30 Nov Final thoughts for the year
By Laurie Green
Well, folks, we have almost made it to the end of one of the most interesting (for lack of a better word) years that I›ve ever experienced. I confess that for the past 12 months, it has occasionally crossed my mind that perhaps I shouldn›t have celebrated the end of 2019 with such vigor. In retrospect, 2019 seemed like such a troublesome year, so when Dec. 31, 2019, finally rolled around, I pulled out all the stops. I put on my best look and topped it all off with one of those cute little 2020 New Year›s Eve hats. I was completely prepared to welcome 2020 with open arms. After all, it was going to be the year of vision. Out with the old and in with the new. Hasta la vista 2019!
Wow, who could have known what 2020 was preparing to offer the world? COVID, social distancing, basically the canceling of everything, and, oh yeah, killer hornets! I mean, seriously, just when I would think, “OK, it can’t get any worse,” well, it would. If I’m being completely honest, 2020 actually made me miss the moments I took for granted in 2019.
As the old saying goes, you don’t know what you’ve got ‘til it’s gone. So, as we prepare to bid 2020 goodbye, I would like to offer three helpful tips to help the transition into 2021. All things I’ve learned the hard way, and I hope they will encourage you.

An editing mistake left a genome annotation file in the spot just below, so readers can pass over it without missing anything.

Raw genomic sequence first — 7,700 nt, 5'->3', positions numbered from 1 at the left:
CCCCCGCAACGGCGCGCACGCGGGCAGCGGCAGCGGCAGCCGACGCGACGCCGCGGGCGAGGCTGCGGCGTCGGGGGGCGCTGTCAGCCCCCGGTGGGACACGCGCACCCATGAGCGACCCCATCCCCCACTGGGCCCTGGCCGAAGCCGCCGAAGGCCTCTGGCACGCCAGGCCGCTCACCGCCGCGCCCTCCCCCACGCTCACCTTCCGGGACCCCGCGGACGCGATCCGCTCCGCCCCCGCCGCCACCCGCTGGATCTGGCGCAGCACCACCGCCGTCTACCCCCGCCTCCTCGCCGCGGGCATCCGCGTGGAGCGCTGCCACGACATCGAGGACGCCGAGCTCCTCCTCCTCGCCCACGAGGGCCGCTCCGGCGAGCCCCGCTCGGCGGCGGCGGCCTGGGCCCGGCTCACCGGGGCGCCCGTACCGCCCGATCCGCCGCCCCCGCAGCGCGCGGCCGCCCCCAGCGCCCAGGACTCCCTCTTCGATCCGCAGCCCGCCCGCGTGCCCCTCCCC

Pursue Forgiveness. It’s basically impossible to live this life and not find yourself offended or hurt by someone. However, in Ephesians 4:32 we are told to “be kind and compassionate to one another, forgiving each other, just as in Christ God forgave you.” That one is typically easier said than done, but let me share with you some truth. Waiting to offer your forgiveness at someone’s funeral is too late, yet often that is when we finally allow our hearts to soften. As an individual who has lost people I love, whenever I find I’m holding a grudge, I ask myself, “Would I miss them if they were gone?” Well, of course I would, so I do what needs to be done and I pursue forgiveness.
Have an Attitude of Gratitude. If you only have time to say one prayer a day, let it be, “Thank you!” I have been blessed with friendships from people of other countries and I am humbled by them. I have often taken for granted the very things they don’t have. Good days, bad days, easy days or hard days, I remember Psalm 118:24 which reads: “This is the day the Lord has made. We will rejoice and be glad in it.” Be grateful for every day because it truly is a gift. Keep a notebook beside your bed and write down something you’re grateful for each day before you go to sleep. Read it each morning when you get up. Develop a daily attitude of gratitude.
Keep J.O.Y. Everyday. Keep not just the Webster definition of it, but also the acronym:
Jesus, Others, Yourself.
My kids learned this years ago at church to help them remember to put Jesus first, others second, then yourself. The thing is, the more you practice this habit, the more joy you seem to find in your everyday life. When I rush out the door without putting Jesus first, I can promise you I don’t make time to put others above myself either. Basically, if I’m not practicing J.O.Y., I’m certainly not feeling joy. If 2020 has taught me nothing else, it’s that I need a whole lot of J.O.Y. to survive all the craziness.
So, as we prepare to wrap up this year, I believe I will be a bit more subdued as we usher in 2021. I will reflect on the fact that 2020 did indeed offer up a year of vision, perhaps just not the one we all had planned. It’s definitely been a wild ride, but maybe, just maybe, before the clock strikes midnight on Dec. 31, someone will roll doubles and we can all end this game of Jumanji we called 2020.